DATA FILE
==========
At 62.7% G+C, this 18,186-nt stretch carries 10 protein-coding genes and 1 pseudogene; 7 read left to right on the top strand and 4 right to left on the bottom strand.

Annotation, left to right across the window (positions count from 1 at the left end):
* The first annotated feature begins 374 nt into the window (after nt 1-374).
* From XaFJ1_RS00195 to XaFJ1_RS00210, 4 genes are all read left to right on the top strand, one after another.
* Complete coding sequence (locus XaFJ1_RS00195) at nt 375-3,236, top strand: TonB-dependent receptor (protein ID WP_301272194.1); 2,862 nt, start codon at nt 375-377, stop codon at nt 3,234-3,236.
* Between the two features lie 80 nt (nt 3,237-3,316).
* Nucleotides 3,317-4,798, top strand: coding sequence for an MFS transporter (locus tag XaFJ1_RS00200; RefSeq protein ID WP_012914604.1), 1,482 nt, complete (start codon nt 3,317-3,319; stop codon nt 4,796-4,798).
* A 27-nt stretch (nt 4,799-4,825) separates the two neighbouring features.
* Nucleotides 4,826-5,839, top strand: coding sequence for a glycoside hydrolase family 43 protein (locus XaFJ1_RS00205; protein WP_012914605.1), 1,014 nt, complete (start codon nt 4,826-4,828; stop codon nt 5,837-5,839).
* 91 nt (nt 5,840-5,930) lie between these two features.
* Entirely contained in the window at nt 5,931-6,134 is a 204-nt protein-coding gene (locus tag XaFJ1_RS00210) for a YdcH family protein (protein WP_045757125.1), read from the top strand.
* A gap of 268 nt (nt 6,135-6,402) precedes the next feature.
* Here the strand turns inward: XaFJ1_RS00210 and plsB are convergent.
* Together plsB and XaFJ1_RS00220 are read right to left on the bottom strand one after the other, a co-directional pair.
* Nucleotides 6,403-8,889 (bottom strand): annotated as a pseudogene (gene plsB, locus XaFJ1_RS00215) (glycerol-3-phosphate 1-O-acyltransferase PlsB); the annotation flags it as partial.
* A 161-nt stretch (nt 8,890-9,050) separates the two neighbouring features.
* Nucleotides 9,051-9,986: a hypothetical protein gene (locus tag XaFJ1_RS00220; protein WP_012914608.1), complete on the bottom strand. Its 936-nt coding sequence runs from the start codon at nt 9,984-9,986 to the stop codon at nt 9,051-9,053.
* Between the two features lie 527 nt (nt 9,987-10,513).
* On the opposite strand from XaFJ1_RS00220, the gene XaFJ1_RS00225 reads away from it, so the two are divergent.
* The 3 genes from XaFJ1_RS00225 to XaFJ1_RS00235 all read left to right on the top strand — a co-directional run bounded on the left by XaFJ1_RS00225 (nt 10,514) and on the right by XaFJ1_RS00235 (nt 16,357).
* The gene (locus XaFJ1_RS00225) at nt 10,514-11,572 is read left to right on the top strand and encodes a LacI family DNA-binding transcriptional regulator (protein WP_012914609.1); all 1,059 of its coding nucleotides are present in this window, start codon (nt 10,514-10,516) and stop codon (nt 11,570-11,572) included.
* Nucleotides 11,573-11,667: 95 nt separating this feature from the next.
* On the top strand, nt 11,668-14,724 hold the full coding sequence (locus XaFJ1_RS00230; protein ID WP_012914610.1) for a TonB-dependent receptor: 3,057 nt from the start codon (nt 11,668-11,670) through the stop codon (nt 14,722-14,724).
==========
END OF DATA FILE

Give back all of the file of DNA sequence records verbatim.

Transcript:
At 62.7% G+C, this 18,186-nt stretch carries 10 protein-coding genes and 1 pseudogene; 7 read left to right on the top strand and 4 right to left on the bottom strand.

Annotation, left to right across the window (positions count from 1 at the left end):
* The first annotated feature begins 374 nt into the window (after nt 1-374).
* From XaFJ1_RS00195 to XaFJ1_RS00210, 4 genes are all read left to right on the top strand, one after another.
* Complete coding sequence (locus XaFJ1_RS00195) at nt 375-3,236, top strand: TonB-dependent receptor (protein ID WP_301272194.1); 2,862 nt, start codon at nt 375-377, stop codon at nt 3,234-3,236.
* Between the two features lie 80 nt (nt 3,237-3,316).
* Nucleotides 3,317-4,798, top strand: coding sequence for an MFS transporter (locus tag XaFJ1_RS00200; RefSeq protein ID WP_012914604.1), 1,482 nt, complete (start codon nt 3,317-3,319; stop codon nt 4,796-4,798).
* A 27-nt stretch (nt 4,799-4,825) separates the two neighbouring features.
* Nucleotides 4,826-5,839, top strand: coding sequence for a glycoside hydrolase family 43 protein (locus XaFJ1_RS00205; protein WP_012914605.1), 1,014 nt, complete (start codon nt 4,826-4,828; stop codon nt 5,837-5,839).
* 91 nt (nt 5,840-5,930) lie between these two features.
* Entirely contained in the window at nt 5,931-6,134 is a 204-nt protein-coding gene (locus tag XaFJ1_RS00210) for a YdcH family protein (protein WP_045757125.1), read from the top strand.
* A gap of 268 nt (nt 6,135-6,402) precedes the next feature.
* Here the strand turns inward: XaFJ1_RS00210 and plsB are convergent.
* Together plsB and XaFJ1_RS00220 are read right to left on the bottom strand one after the other, a co-directional pair.
* Nucleotides 6,403-8,889 (bottom strand): annotated as a pseudogene (gene plsB, locus XaFJ1_RS00215) (glycerol-3-phosphate 1-O-acyltransferase PlsB); the annotation flags it as partial.
* A 161-nt stretch (nt 8,890-9,050) separates the two neighbouring features.
* Nucleotides 9,051-9,986: a hypothetical protein gene (locus tag XaFJ1_RS00220; protein WP_012914608.1), complete on the bottom strand. Its 936-nt coding sequence runs from the start codon at nt 9,984-9,986 to the stop codon at nt 9,051-9,053.
* Between the two features lie 527 nt (nt 9,987-10,513).
* On the opposite strand from XaFJ1_RS00220, the gene XaFJ1_RS00225 reads away from it, so the two are divergent.
* The 3 genes from XaFJ1_RS00225 to XaFJ1_RS00235 all read left to right on the top strand — a co-directional run bounded on the left by XaFJ1_RS00225 (nt 10,514) and on the right by XaFJ1_RS00235 (nt 16,357).
* The gene (locus XaFJ1_RS00225) at nt 10,514-11,572 is read left to right on the top strand and encodes a LacI family DNA-binding transcriptional regulator (protein WP_012914609.1); all 1,059 of its coding nucleotides are present in this window, start codon (nt 10,514-10,516) and stop codon (nt 11,570-11,572) included.
* Nucleotides 11,573-11,667: 95 nt separating this feature from the next.
* On the top strand, nt 11,668-14,724 hold the full coding sequence (locus XaFJ1_RS00230; protein ID WP_012914610.1) for a TonB-dependent receptor: 3,057 nt from the start codon (nt 11,668-11,670) through the stop codon (nt 14,722-14,724).